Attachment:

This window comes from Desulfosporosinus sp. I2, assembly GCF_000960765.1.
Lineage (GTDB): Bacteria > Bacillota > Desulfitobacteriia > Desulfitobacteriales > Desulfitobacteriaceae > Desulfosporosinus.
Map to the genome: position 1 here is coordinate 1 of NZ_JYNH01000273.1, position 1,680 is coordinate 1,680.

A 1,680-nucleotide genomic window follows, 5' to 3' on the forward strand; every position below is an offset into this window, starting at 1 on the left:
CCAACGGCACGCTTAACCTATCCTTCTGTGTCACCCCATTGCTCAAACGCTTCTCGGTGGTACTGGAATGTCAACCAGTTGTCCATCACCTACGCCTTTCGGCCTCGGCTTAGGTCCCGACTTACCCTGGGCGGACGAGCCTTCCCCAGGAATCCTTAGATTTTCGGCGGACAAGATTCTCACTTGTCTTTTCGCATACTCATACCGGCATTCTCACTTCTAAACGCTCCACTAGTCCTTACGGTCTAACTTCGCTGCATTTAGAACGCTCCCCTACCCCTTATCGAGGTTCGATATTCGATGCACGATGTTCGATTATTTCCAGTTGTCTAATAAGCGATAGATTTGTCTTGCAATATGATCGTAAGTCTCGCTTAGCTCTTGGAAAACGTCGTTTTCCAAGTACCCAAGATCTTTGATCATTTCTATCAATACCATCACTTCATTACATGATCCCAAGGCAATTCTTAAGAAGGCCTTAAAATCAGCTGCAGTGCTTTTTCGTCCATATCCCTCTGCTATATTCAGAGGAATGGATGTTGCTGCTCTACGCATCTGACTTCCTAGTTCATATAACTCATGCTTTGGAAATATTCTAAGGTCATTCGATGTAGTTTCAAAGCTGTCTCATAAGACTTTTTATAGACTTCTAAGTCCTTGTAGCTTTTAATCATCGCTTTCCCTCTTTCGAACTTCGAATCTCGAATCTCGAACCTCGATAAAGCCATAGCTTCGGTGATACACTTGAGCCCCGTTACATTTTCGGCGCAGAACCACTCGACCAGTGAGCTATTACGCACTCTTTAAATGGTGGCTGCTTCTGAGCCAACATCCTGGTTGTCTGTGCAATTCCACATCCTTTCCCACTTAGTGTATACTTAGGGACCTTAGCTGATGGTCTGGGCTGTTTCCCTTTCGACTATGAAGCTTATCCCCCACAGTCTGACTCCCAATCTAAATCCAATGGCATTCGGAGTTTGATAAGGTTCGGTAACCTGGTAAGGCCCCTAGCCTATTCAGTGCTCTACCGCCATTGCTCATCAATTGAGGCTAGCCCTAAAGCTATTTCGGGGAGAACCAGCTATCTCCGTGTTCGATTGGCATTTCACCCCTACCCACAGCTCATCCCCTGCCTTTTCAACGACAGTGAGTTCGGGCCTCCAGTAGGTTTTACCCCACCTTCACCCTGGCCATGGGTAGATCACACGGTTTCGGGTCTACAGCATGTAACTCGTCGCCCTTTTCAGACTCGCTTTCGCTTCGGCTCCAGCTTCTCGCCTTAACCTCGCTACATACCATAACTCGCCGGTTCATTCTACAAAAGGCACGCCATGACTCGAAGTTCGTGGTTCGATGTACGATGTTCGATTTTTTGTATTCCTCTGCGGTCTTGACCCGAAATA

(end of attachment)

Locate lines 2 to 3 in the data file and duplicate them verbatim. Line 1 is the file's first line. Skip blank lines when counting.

Lineage (GTDB): Bacteria > Bacillota > Desulfitobacteriia > Desulfitobacteriales > Desulfitobacteriaceae > Desulfosporosinus.
Map to the genome: position 1 here is coordinate 1 of NZ_JYNH01000273.1, position 1,680 is coordinate 1,680.